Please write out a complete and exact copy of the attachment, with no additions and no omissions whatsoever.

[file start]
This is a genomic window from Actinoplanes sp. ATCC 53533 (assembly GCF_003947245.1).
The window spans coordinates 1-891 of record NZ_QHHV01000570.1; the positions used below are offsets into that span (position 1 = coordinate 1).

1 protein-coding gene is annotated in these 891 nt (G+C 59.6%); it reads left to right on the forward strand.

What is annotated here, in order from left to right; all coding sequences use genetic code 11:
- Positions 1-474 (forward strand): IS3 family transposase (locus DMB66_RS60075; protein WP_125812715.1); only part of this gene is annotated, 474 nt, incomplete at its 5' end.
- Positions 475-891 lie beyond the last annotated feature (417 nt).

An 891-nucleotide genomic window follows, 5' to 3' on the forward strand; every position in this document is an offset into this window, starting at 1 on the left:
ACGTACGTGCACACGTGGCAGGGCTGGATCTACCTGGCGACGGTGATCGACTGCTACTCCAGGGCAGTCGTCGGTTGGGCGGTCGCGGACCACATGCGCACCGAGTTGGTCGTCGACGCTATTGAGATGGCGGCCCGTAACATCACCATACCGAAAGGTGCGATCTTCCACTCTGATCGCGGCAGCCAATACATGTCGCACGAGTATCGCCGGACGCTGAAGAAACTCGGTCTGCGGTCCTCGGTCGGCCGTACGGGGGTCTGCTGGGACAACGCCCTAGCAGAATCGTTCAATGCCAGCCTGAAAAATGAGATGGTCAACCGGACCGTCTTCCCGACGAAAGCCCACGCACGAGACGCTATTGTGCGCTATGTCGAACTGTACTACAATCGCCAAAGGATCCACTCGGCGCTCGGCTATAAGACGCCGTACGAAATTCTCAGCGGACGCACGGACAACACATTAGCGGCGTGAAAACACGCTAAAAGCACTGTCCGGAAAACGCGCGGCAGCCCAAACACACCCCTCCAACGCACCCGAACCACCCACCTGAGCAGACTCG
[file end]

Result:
This is a genomic window from Actinoplanes sp. ATCC 53533 (assembly GCF_003947245.1).
The window spans coordinates 1-891 of record NZ_QHHV01000570.1; the positions used below are offsets into that span (position 1 = coordinate 1).

1 protein-coding gene is annotated in these 891 nt (G+C 59.6%); it reads left to right on the forward strand.

What is annotated here, in order from left to right; all coding sequences use genetic code 11:
- Positions 1-474 (forward strand): IS3 family transposase (locus DMB66_RS60075; protein WP_125812715.1); only part of this gene is annotated, 474 nt, incomplete at its 5' end.
- Positions 475-891 lie beyond the last annotated feature (417 nt).

An 891-nucleotide genomic window follows, 5' to 3' on the forward strand; every position in this document is an offset into this window, starting at 1 on the left:
ACGTACGTGCACACGTGGCAGGGCTGGATCTACCTGGCGACGGTGATCGACTGCTACTCCAGGGCAGTCGTCGGTTGGGCGGTCGCGGACCACATGCGCACCGAGTTGGTCGTCGACGCTATTGAGATGGCGGCCCGTAACATCACCATACCGAAAGGTGCGATCTTCCACTCTGATCGCGGCAGCCAATACATGTCGCACGAGTATCGCCGGACGCTGAAGAAACTCGGTCTGCGGTCCTCGGTCGGCCGTACGGGGGTCTGCTGGGACAACGCCCTAGCAGAATCGTTCAATGCCAGCCTGAAAAATGAGATGGTCAACCGGACCGTCTTCCCGACGAAAGCCCACGCACGAGACGCTATTGTGCGCTATGTCGAACTGTACTACAATCGCCAAAGGATCCACTCGGCGCTCGGCTATAAGACGCCGTACGAAATTCTCAGCGGACGCACGGACAACACATTAGCGGCGTGAAAACACGCTAAAAGCACTGTCCGGAAAACGCGCGGCAGCCCAAACACACCCCTCCAACGCACCCGAACCACCCACCTGAGCAGACTCG